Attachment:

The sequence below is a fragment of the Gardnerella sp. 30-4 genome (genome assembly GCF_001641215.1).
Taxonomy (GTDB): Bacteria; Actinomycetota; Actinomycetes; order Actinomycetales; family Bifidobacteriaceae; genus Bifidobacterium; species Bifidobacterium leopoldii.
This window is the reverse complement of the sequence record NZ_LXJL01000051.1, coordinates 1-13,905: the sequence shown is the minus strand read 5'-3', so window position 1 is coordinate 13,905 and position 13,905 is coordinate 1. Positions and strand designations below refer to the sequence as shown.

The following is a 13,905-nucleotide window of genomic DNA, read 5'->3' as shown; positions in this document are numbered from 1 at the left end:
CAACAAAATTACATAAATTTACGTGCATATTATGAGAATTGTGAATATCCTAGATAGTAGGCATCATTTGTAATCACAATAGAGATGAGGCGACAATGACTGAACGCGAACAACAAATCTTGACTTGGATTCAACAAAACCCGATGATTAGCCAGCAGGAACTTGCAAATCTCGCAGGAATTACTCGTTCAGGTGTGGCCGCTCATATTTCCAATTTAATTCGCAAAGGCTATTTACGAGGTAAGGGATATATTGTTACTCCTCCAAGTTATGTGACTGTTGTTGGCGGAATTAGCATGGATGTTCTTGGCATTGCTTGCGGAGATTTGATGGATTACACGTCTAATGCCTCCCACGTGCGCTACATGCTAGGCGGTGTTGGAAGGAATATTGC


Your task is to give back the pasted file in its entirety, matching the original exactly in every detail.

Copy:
The sequence below is a fragment of the Gardnerella sp. 30-4 genome (genome assembly GCF_001641215.1).
Taxonomy (GTDB): Bacteria; Actinomycetota; Actinomycetes; order Actinomycetales; family Bifidobacteriaceae; genus Bifidobacterium; species Bifidobacterium leopoldii.
This window is the reverse complement of the sequence record NZ_LXJL01000051.1, coordinates 1-13,905: the sequence shown is the minus strand read 5'-3', so window position 1 is coordinate 13,905 and position 13,905 is coordinate 1. Positions and strand designations below refer to the sequence as shown.

The following is a 13,905-nucleotide window of genomic DNA, read 5'->3' as shown; positions in this document are numbered from 1 at the left end:
CAACAAAATTACATAAATTTACGTGCATATTATGAGAATTGTGAATATCCTAGATAGTAGGCATCATTTGTAATCACAATAGAGATGAGGCGACAATGACTGAACGCGAACAACAAATCTTGACTTGGATTCAACAAAACCCGATGATTAGCCAGCAGGAACTTGCAAATCTCGCAGGAATTACTCGTTCAGGTGTGGCCGCTCATATTTCCAATTTAATTCGCAAAGGCTATTTACGAGGTAAGGGATATATTGTTACTCCTCCAAGTTATGTGACTGTTGTTGGCGGAATTAGCATGGATGTTCTTGGCATTGCTTGCGGAGATTTGATGGATTACACGTCTAATGCCTCCCACGTGCGCTACATGCTAGGCGGTGTTGGAAGGAATATTGC